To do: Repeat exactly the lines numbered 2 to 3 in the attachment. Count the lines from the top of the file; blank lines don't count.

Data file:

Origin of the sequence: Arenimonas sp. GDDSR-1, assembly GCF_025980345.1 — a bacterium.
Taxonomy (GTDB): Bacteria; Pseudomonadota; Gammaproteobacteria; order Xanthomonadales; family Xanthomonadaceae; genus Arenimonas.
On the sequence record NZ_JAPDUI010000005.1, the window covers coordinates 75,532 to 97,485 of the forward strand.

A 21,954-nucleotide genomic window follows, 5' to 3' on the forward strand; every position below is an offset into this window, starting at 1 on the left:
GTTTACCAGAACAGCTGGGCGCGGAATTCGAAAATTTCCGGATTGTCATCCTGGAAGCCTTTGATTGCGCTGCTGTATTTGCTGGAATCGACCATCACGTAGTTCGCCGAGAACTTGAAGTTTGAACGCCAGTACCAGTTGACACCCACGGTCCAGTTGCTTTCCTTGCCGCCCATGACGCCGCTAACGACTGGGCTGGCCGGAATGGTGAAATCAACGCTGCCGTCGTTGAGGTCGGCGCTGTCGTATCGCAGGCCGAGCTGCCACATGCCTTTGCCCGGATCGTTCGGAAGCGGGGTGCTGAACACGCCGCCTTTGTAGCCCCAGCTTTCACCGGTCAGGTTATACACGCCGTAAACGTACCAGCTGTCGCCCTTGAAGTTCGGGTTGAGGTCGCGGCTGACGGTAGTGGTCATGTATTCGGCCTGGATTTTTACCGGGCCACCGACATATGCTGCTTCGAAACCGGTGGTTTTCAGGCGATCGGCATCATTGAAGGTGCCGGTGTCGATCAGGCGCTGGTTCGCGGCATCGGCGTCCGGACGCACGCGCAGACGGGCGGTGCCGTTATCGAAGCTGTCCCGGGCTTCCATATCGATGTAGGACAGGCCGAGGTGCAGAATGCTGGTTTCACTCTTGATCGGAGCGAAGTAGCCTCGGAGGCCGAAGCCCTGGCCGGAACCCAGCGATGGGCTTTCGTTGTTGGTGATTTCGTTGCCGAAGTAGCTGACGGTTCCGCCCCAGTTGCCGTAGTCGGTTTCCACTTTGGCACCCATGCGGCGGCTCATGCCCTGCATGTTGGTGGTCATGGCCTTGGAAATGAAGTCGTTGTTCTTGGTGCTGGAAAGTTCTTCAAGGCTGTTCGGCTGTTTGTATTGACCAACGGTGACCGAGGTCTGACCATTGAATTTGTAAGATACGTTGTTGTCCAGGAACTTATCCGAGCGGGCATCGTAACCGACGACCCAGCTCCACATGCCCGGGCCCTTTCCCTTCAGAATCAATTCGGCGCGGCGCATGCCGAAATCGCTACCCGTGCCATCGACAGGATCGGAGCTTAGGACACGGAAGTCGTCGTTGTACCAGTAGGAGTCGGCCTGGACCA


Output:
Taxonomy (GTDB): Bacteria; Pseudomonadota; Gammaproteobacteria; order Xanthomonadales; family Xanthomonadaceae; genus Arenimonas.
On the sequence record NZ_JAPDUI010000005.1, the window covers coordinates 75,532 to 97,485 of the forward strand.